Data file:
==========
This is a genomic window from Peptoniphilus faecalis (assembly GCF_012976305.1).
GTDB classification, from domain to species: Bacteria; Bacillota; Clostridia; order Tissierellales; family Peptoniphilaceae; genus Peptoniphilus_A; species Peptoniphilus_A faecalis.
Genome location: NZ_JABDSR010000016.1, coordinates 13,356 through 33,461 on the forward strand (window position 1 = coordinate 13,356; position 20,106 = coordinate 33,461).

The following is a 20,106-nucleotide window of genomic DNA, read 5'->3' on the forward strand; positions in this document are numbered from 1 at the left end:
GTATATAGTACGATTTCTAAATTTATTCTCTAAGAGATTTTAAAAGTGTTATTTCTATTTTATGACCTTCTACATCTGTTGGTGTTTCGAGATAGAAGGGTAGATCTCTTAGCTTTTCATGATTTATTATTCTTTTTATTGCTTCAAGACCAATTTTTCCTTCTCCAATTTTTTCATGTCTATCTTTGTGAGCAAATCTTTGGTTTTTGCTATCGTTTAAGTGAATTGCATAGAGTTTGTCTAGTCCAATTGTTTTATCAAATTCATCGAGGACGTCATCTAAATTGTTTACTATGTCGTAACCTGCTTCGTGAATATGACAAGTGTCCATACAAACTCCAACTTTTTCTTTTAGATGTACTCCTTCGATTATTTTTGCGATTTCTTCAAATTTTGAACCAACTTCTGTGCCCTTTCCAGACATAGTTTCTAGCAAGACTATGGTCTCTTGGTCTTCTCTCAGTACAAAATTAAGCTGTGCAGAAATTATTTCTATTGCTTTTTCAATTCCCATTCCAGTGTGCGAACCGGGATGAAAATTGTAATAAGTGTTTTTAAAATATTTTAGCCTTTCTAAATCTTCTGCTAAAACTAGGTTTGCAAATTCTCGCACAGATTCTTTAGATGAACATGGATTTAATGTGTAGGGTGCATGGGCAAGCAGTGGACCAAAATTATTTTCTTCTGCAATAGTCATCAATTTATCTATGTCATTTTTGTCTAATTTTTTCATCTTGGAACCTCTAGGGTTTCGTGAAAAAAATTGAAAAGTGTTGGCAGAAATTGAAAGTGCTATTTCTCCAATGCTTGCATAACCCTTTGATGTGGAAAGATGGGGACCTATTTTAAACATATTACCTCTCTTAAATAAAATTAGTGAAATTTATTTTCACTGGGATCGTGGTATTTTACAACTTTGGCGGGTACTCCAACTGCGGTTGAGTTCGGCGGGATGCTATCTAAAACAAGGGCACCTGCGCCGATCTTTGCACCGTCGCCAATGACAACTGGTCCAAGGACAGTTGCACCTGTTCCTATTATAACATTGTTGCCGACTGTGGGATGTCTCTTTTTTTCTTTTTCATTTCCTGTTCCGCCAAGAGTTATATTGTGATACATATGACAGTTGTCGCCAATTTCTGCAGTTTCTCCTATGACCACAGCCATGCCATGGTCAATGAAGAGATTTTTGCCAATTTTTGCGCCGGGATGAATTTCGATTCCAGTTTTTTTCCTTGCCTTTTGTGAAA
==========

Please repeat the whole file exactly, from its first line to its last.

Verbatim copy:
This is a genomic window from Peptoniphilus faecalis (assembly GCF_012976305.1).
GTDB classification, from domain to species: Bacteria; Bacillota; Clostridia; order Tissierellales; family Peptoniphilaceae; genus Peptoniphilus_A; species Peptoniphilus_A faecalis.
Genome location: NZ_JABDSR010000016.1, coordinates 13,356 through 33,461 on the forward strand (window position 1 = coordinate 13,356; position 20,106 = coordinate 33,461).

The following is a 20,106-nucleotide window of genomic DNA, read 5'->3' on the forward strand; positions in this document are numbered from 1 at the left end:
GTATATAGTACGATTTCTAAATTTATTCTCTAAGAGATTTTAAAAGTGTTATTTCTATTTTATGACCTTCTACATCTGTTGGTGTTTCGAGATAGAAGGGTAGATCTCTTAGCTTTTCATGATTTATTATTCTTTTTATTGCTTCAAGACCAATTTTTCCTTCTCCAATTTTTTCATGTCTATCTTTGTGAGCAAATCTTTGGTTTTTGCTATCGTTTAAGTGAATTGCATAGAGTTTGTCTAGTCCAATTGTTTTATCAAATTCATCGAGGACGTCATCTAAATTGTTTACTATGTCGTAACCTGCTTCGTGAATATGACAAGTGTCCATACAAACTCCAACTTTTTCTTTTAGATGTACTCCTTCGATTATTTTTGCGATTTCTTCAAATTTTGAACCAACTTCTGTGCCCTTTCCAGACATAGTTTCTAGCAAGACTATGGTCTCTTGGTCTTCTCTCAGTACAAAATTAAGCTGTGCAGAAATTATTTCTATTGCTTTTTCAATTCCCATTCCAGTGTGCGAACCGGGATGAAAATTGTAATAAGTGTTTTTAAAATATTTTAGCCTTTCTAAATCTTCTGCTAAAACTAGGTTTGCAAATTCTCGCACAGATTCTTTAGATGAACATGGATTTAATGTGTAGGGTGCATGGGCAAGCAGTGGACCAAAATTATTTTCTTCTGCAATAGTCATCAATTTATCTATGTCATTTTTGTCTAATTTTTTCATCTTGGAACCTCTAGGGTTTCGTGAAAAAAATTGAAAAGTGTTGGCAGAAATTGAAAGTGCTATTTCTCCAATGCTTGCATAACCCTTTGATGTGGAAAGATGGGGACCTATTTTAAACATATTACCTCTCTTAAATAAAATTAGTGAAATTTATTTTCACTGGGATCGTGGTATTTTACAACTTTGGCGGGTACTCCAACTGCGGTTGAGTTCGGCGGGATGCTATCTAAAACAAGGGCACCTGCGCCGATCTTTGCACCGTCGCCAATGACAACTGGTCCAAGGACAGTTGCACCTGTTCCTATTATAACATTGTTGCCGACTGTGGGATGTCTCTTTTTTTCTTTTTCATTTCCTGTTCCGCCAAGAGTTATATTGTGATACATATGACAGTTGTCGCCAATTTCTGCAGTTTCTCCTATGACCACAGCCATGCCATGGTCAATGAAGAGATTTTTGCCAATTTTTGCGCCGGGATGAATTTCGATTCCAGTTTTTTTCCTTGCCTTTTGTGAAA